Retina/Uveitis Quiz 10

Rosa Y Kim, MD | Massachusetts Eye and Ear Infirmary, Harvard Medical School

November 12, 1996
Figure 1
This is an 13 year old girl with 20/40 vision OD.
Questions and Answers
1. What is the most likely diagnosis?
Answer: Given the classic appearance of a disrupted "egg-yolk" like lesion in the macula, the most likely diagnosis is Best's disease.

2. What are the four stages that describe the natural history of this disease and to which stage does this patient belong?
Answer: First stage: previtelliform stage, characterized by a normal fundus appearance. Second stage: vitelliform stage, characterized by a well-circumscribed yellow-lesion that looks like the "egg-yolk", that appears to be located under the pigment epithelium. Third stage: disruption in the "egg-yolk" and the yellow material can accumulate inferiorly in the macula in the subretinal space to give a "pseudohypopyon appearance". Fourth stage: yellow deposits are scattered throughout the posterior pole, giving a scrambled egg appearance. The appearance of the fundus photo in this quiz is consistent with the third stage, characterized by the pseudohypopyon.

3. What makes up the "egg-yolk"?
Answer: It is thought to be an excessive amount of lipofuscin -like material in RPE.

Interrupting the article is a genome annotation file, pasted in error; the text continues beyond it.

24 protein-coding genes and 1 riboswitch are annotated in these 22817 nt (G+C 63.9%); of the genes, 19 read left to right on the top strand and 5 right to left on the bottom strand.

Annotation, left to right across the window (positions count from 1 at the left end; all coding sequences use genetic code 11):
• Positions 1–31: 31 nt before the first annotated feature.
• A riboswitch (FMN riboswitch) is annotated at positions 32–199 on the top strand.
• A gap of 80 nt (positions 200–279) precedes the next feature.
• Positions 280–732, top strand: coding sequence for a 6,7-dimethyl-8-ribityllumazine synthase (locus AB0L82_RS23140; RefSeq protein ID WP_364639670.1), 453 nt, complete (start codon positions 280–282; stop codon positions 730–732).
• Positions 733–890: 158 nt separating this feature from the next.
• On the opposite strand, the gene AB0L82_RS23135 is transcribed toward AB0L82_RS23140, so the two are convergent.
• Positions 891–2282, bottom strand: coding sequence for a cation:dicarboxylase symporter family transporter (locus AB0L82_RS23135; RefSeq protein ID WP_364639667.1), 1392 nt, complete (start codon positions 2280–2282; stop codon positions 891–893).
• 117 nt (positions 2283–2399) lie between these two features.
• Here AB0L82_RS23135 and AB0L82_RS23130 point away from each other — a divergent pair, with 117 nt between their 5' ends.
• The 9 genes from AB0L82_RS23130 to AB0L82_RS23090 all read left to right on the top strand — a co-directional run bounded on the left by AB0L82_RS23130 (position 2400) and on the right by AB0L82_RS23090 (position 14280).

4. What is the inheritance pattern?
Answer: This disease is inherited in autosomal dominat pattern. It is usually manifested in childhood or early adolescence.

5. How is the diagnosis made?
Answer: The EOG is abnormal in affected patients. If the fundus appearance is consistent with one of the four stages and the EOG ratio less than or equal to 1.5, one can make the diagnosis of Best's disease. The full ERG is typically normal, but the foveal ERG may be abnormal. Asymptomatic obligate carriers also have abnormal EOGs.

6. What is the visual prognosis for this condition?
Answer: Initially the vision is normal. According to Mohler and Fine (Ophthalmol. 1981) the prognosis is good for retaining useful vision in at least one eye throughout life in patients with Best's disease. Eight-eight percent of patients will have better than 20/40 vision in their better eye. Only 4 % of patients will have vision less than 20/200 in their better eye.